on how to write good tests in COMP1511/COMP1917
a reply-to-public, originally written 2018-05-20 on OpenLearning

So is it ok to have one assert at the end, if in the log you can find all the errors and what went wrong? (which I believe is more helpful) or do I have to change it?

tl;dr: use lots of assertions to fail fast and fail hard on test failures.

Using something like assert(3) makes it easy to find the point where a test failure occurred. Sure, this kills the process immediately; however, with a debugger or similar attached, it’s easy to work backwards from the point of the assertion failure to what actually went wrong in the operation under test.

Killing the process under test as soon as it starts misbehaving seems like a counter-productive idea. And, yes, you get more information if you allow the processes under test to continue, but how meaningful is that data after the point of the first test failure?

If that test failure causes (or is a result of) some unpredictable or undefined internal state change, allowing the tests to continue doesn’t produce any useful output; if anything, that’s potentially more misleading.

One of the disputed tests in the last round was due to catastrophic memory corruption, and by allowing that test to continue, you allowed it to reach a point where the standard library’s memory management assertions failed, instead of quickly and robustly spotting errors.

So, after all that, sure, testing is hard.

On the other hand, here’s my sure-fire recipe to testing reliably and robustly.

  1. Set up a known, deterministic “state of the world” (i.e., everything that’s relevant; here, that’s just a Game ADT instance, but in other systems or environments you may have to think about how much is included in that).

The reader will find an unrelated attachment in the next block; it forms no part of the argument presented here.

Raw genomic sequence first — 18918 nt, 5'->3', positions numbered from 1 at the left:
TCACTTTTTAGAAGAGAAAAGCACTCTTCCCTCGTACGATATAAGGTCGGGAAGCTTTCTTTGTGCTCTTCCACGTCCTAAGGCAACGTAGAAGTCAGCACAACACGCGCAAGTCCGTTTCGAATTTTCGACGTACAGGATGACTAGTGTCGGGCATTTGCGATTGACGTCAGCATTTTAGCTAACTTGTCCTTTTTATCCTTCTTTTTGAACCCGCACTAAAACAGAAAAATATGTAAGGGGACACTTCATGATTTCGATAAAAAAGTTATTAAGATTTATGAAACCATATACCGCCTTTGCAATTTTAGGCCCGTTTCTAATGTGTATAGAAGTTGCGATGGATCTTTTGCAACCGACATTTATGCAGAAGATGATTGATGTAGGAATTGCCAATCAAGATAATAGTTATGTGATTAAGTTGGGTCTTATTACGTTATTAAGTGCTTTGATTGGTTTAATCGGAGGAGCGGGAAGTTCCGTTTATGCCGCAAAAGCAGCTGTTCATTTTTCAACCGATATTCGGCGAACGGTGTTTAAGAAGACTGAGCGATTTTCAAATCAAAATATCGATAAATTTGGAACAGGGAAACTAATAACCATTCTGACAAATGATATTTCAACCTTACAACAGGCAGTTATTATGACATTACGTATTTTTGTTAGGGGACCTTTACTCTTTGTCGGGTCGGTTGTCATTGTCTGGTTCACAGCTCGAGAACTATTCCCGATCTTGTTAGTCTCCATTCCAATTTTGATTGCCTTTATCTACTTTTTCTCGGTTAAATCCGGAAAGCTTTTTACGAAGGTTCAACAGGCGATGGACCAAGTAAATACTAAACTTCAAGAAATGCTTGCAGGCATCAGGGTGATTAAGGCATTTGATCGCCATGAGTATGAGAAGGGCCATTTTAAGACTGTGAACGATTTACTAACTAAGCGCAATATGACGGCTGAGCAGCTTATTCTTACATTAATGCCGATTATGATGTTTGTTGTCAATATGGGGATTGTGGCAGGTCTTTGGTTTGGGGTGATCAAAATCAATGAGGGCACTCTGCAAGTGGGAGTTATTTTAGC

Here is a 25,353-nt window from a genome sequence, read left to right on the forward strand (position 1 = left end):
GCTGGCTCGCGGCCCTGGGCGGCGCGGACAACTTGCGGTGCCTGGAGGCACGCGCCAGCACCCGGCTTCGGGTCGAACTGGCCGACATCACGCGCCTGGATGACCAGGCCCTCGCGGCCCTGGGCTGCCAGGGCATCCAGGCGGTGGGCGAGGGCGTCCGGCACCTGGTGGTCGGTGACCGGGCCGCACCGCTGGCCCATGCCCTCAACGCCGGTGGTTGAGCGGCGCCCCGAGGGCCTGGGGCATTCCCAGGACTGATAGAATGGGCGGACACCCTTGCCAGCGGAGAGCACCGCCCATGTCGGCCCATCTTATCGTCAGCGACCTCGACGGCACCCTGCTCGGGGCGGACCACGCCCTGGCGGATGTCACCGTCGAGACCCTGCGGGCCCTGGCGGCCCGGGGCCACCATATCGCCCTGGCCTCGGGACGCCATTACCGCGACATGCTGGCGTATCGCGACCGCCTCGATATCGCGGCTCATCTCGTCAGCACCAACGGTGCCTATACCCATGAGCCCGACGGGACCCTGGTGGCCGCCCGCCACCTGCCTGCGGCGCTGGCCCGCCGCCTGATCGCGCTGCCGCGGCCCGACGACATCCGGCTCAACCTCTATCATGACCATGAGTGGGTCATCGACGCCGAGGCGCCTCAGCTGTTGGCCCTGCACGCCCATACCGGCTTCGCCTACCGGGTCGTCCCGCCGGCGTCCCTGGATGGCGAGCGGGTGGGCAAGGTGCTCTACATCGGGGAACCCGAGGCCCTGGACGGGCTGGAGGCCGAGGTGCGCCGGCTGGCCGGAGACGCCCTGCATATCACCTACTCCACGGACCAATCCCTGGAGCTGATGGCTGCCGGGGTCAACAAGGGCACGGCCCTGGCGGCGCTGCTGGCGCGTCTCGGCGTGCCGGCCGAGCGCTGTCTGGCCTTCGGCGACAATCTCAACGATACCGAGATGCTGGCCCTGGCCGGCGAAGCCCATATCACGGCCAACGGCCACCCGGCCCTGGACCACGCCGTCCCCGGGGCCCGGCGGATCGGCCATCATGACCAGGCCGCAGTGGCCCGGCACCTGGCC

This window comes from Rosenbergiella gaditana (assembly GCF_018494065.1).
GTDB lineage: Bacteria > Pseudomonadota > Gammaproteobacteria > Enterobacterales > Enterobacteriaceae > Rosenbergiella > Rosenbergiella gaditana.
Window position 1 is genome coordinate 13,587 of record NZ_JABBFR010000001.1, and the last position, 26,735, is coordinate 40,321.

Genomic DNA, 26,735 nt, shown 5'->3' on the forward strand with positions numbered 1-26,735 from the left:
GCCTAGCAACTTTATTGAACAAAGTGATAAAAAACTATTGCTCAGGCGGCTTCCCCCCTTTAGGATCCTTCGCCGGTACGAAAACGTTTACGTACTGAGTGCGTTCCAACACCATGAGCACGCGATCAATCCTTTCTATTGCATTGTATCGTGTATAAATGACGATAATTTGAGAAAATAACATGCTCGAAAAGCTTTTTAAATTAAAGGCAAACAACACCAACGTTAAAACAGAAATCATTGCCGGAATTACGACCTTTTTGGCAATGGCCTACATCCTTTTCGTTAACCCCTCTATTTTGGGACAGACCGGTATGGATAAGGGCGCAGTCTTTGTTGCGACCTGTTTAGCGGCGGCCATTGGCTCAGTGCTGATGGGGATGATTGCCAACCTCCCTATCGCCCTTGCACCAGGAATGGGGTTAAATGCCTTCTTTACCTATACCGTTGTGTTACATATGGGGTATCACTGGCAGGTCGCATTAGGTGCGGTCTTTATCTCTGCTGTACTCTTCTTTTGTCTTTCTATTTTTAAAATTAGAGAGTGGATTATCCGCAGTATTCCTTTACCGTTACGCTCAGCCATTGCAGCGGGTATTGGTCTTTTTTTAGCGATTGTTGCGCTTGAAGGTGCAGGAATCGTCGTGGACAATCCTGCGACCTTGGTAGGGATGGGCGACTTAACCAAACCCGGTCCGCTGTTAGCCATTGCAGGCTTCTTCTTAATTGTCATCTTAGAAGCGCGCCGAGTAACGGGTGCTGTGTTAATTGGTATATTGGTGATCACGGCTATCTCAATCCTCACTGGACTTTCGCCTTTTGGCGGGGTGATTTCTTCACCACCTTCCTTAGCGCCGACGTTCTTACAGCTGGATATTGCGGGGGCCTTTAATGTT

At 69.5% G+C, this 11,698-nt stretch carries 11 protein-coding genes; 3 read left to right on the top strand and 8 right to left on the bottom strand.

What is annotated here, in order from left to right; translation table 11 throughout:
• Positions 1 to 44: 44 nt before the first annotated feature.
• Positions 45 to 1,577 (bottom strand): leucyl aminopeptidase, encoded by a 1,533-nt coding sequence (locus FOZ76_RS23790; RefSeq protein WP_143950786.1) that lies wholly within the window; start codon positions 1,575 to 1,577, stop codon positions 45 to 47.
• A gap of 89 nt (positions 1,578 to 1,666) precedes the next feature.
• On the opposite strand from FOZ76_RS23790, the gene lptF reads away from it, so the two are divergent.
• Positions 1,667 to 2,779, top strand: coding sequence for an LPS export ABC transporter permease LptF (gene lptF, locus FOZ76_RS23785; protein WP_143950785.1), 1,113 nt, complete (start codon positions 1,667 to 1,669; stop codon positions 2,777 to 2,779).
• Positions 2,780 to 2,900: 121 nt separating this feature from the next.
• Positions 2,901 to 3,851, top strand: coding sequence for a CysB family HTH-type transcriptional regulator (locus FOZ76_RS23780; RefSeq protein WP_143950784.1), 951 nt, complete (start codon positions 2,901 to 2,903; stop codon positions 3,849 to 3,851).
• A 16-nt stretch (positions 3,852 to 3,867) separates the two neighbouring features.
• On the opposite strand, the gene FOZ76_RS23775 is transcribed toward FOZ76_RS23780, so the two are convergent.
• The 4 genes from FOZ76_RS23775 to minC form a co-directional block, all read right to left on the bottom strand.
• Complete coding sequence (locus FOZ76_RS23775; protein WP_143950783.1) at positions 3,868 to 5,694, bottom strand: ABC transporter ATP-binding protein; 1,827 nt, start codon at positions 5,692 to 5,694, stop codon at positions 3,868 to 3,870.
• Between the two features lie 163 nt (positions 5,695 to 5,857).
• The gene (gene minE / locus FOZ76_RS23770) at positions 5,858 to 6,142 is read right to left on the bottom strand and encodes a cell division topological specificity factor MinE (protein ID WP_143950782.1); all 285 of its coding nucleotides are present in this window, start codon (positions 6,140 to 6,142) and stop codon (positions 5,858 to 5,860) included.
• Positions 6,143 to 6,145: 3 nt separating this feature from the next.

Students have been known to use rand(3) or scanf(3) to populate their test worlds; these don’t produce worlds that are deterministic or known, respectively.

  2. Pick an operation (which may be more than one function call!), and work out what the “state of the world” would be after doing that.

    This gives you an idea of the results you need to assure; not only the results of potentially only the function call, but also probing through other information that’s known. Don’t forget to check everything that’s relevant – not only things that changed, but things that didn’t (and shouldn’t) change.

  3. Between these two points where everything is well known, actually perform the operation under test.

  4. Rinse and repeat until the end of time, or you get bored, whichever comes first.

It’s important to make sure you totally separate all the worlds you create, and to only perform one testing operation on a world. If you want to observe the effect of a sequence of multiple operations \(a,b,c,d\), how do you know that \(d\) would work if \(a\) or \(b\) failed?

Instead, consider that testing the sequence of operations \(a,b,c,d\) is the same as setting up a world where \(a,b,c\) have already happened, and checking what would happen after \(d\) occurs.

You may also like my write-up on Black- and white-box tests, or my collection of test1511 testing hacks for first- and second-year student code.